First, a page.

ERIC Number: ED327432
Record Type: RIE
Publication Date: 1990
Reference Count: 0
Internationalizing Public Education: Past Practices, Present Programs, and Future Promises.
Baker, Frederick J.
As the world becomes increasingly interdependent, the role of public education in the United States becomes correspondingly vital. In order for the United States to function in such a world its young persons, the leaders of tomorrow, must be able to understand how such a world works. Yet, as recent studies have show, the youth of the United States are woefully underexposed to other countries' languages and cultures, and to U.S. foreign policies. Many states have been responding to this need through the establishment of commissions to recommend ways of introducing broader instruction in international studies into schools, or have mandated some form of international education in all grades, from kindergarten through high school. A multitude of issues concerning global education has yet to be fully addressed, however, including specific questions as to teacher training and curriculum design and development. Comprehensive changes in education is implicit in the need for a more globally literate U.S. citizenry. (DB)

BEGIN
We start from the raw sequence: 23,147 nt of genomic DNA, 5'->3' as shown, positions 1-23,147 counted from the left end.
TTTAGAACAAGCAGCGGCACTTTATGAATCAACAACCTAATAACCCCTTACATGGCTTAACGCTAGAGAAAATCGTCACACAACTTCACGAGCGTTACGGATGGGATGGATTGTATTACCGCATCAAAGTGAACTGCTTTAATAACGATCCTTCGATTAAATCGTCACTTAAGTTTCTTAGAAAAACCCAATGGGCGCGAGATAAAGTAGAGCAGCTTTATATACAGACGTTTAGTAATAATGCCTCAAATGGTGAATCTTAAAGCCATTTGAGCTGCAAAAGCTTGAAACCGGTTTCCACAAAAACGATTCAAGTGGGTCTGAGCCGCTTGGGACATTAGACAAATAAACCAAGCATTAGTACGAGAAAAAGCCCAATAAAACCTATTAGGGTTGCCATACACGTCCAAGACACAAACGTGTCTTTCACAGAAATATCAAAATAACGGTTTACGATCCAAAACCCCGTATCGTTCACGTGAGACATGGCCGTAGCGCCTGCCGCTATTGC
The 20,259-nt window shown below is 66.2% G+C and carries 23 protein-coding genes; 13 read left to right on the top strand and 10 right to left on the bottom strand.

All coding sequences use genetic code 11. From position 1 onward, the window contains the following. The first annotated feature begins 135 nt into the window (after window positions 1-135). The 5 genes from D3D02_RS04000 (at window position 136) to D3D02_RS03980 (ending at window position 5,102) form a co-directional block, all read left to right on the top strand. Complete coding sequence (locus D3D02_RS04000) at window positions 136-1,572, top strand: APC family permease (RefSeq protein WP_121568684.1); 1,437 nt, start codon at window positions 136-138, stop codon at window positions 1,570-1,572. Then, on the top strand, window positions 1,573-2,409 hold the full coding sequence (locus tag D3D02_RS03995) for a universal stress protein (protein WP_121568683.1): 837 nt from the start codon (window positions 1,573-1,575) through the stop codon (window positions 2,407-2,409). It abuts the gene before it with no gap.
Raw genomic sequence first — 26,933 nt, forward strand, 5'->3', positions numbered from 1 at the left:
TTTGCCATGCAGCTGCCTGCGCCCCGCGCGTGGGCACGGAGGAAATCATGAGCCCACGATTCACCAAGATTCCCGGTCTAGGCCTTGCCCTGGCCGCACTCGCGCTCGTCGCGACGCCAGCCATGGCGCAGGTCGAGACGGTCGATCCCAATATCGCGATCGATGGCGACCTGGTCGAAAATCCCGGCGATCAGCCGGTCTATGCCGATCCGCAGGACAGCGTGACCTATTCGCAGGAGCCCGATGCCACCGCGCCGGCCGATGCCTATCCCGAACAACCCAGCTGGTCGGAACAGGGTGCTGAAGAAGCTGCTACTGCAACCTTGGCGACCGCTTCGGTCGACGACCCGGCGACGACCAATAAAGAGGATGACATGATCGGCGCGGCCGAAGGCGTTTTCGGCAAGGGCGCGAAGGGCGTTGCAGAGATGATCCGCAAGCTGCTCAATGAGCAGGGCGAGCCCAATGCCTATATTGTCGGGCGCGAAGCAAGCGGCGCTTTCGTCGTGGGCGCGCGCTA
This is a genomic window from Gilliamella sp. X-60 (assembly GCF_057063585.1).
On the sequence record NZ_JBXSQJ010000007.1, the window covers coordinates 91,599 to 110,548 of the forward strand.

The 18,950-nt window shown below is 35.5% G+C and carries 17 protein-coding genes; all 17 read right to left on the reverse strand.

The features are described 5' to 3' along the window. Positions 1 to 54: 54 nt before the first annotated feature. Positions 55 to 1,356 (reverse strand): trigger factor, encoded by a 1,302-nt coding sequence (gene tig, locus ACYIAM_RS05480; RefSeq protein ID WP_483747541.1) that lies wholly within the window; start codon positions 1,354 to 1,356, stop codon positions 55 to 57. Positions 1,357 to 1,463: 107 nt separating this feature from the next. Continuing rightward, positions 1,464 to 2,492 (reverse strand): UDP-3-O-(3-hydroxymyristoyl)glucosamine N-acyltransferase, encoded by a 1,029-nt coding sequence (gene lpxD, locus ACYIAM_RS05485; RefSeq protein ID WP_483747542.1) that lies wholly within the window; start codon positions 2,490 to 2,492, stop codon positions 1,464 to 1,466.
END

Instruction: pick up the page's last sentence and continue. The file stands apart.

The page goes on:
Descriptors: Citizenship Education, Curriculum Development, Educational Development, Elementary Secondary Education, Foreign Countries, Foreign Culture, Futures (of Society), Global Approach, Higher Education, International Education, International Studies, Multicultural Education, Public Education, Social Studies, World Affairs, World Problems
Publication Type: Speeches/Meeting Papers
Education Level: N/A
Authoring Institution: N/A
Identifiers: Global Education
Note: Presented at the Annual Conference of the Comparative and International Education Society (March 22-25, 1990).